Tuesday, August 6, 2019

Making Electricity

First, thank you for praying for Pastor Larry Lamb from Sweeny, Texas yesterday. The surgery went very well and he is already home. Praise the Lord!

Making Electricity
We have owned and traveled in the BoggsMobile for about 11 1/2 years. It is an amazing piece of machinery that I love most of the time and hate it every now and then. Before the bus, we pulled fifth-wheel trailers with pickup trucks. 

Our first trailer was purchased in the early 90s. It was a 1979 Holiday Ramblette. The Ramblette was 29' long and we pulled it with a 1989 red Ford 250.

We bought the 1984 Hitchhiker 30' fifth-wheel in June of 2002. We pulled it first with a 2003 Chevy 2500 HD and later with a 2004 Chevy 2500 HD with a Duramax/Allison combination.

We later sold the Hitchhiker and ordered a 2004 Kountry Star 35' two bedroom/two full bathroom fifth wheel. We pulled the Kountry Star for four full years.

Each trailer was a little nicer, with a few more features and each one was also easier to pull than the one before it. I could not believe how much easier it was to pull the 2004 over the 1984.

One thing we never had in any of our trailers was a generator. Occasionally we would park in a campground and the trailer next to us would have a generator and I would talk to the owner about it. At that time, there were a lot of evangelists on the road with trailers and I only remember one of them ever having an onboard generator.

I used to tell Kelly Jo that there was no way a generator could ever pay for itself. I asked about adding a generator when we ordered the 2004 Kountry Star. I do not think it was a standard option and they said it would add about $10,000. That would have been an extra 25% and it did not make sense to me.

Back then we stopped at campgrounds when we were traveling in the heat of the summer or the cold of the winter. We had to have electricity for the AC or furnace. In the spring and fall, we would often stop at a truck stop or rest area as we do now.

I was paying $20-25 a night for a campground along the interstate back then. I would have to look at my records, but I doubt we stayed in campgrounds more than 10 nights a year while traveling between revivals.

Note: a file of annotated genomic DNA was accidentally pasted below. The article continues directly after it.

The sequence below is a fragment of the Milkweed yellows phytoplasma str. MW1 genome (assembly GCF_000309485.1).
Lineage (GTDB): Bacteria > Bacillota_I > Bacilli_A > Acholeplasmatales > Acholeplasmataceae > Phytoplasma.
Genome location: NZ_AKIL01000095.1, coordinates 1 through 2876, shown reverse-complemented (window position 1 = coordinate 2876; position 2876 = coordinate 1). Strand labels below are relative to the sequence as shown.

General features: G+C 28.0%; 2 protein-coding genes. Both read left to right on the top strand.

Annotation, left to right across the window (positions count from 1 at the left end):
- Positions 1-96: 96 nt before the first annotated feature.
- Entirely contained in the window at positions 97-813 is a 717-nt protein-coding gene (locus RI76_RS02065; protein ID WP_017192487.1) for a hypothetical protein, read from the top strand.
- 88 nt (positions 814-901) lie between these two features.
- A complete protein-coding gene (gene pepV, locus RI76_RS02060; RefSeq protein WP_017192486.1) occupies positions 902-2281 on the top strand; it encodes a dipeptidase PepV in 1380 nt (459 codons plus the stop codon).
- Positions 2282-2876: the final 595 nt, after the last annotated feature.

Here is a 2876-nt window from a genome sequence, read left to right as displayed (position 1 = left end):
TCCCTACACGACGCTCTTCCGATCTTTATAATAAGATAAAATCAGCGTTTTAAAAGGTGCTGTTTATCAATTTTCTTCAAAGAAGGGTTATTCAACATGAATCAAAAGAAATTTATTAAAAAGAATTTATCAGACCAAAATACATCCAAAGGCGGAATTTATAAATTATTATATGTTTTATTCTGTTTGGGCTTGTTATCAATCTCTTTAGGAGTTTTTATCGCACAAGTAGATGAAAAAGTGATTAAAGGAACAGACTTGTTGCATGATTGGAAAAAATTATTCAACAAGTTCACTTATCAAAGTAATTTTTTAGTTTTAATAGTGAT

$10,000 would pay for 40-50 years of campgrounds at $20-25 a night and 10 nights a year. That means it would take a lot of years to live out the investment in a generator, not counting gasoline/diesel costs and oil changes.

There is no way the Kountry Star could have held up to even 10 years of use like we were giving it, so the money side of a generator in a fifth-wheel did not make sense at all.

There is one thing I never considered. That is the convenience side of the equation. The BoggsMobile had a generator already when we bought it used. It is a 15K Martin generator with a Yanmar engine. It was already figured into the price of the bus. We did not run it much the first two years, although I did exercise it a few hours every month to keep it in shape.

Then we realized the generator was made to run and we began to use it more and more. When we started tent revivals, the generator seemed like it was sent from God. Not having to rely on 50 amps coming from a plug is a huge convenience.

We still plug into 50 amps every chance we get, but we are not absolutely tied to the power pole. We have options that we never had before with our fifth-wheels. I can not even remember that last time we found a campground along the interstate while traveling between revivals and had to go in at night, dodging the trees and cars.

The generator frees us from that. We find a place to park and if it is hot or cold outside, we crank the generator and go to bed. Problem solved. It is cost effective too. 10 hours of generator time, under a full load, costs us about $18 with diesel at $3.00 a gallon

For tent revivals, we are often set up on lots with no electrical service. The days of the power company setting up a temporary pole for $50 are long gone in most places. We have not priced it recently but during City Reach in 2016, we were often quoted in excess of $300 just to get the pole hooked up, not including the pole and the electricity used.

Yes, the generator costs money to run and money to maintain, but the options it gives us are incredible. Take our recent trip to Boston for example. The church in Fall River did not have 50 amp service and there were no campgrounds anywhere close at all. It would have been impossible for us to park and preach there with no electricity and no AC when it was 90 degrees.

Next, we went to Bethel Revival Center in Everett. They have a small parking lot big enough for 4-5 cars. The rest is street parking. I have never been able to find one campground in or around Boston that we can get the bus into.

Sis. Esther obtained permission for us to park at the edge of a businesses big parking lot. We pulled to the far end, cranked the generator and preached revival. Without a generator, we could not take the bus up there. We would have been driving the car, without our sound system, without our own bed and staying in motels.

I am so thankful for the generator in our bus. I am thankful it starts and runs dependably each and every time we need it. We put 344 hours on it during Middletown Tent Revival and the Boston Trip. The oil is changed and it is ready to go again.

We will start making electricity again later this week in Central City by God's grace.

Thank you for reading.


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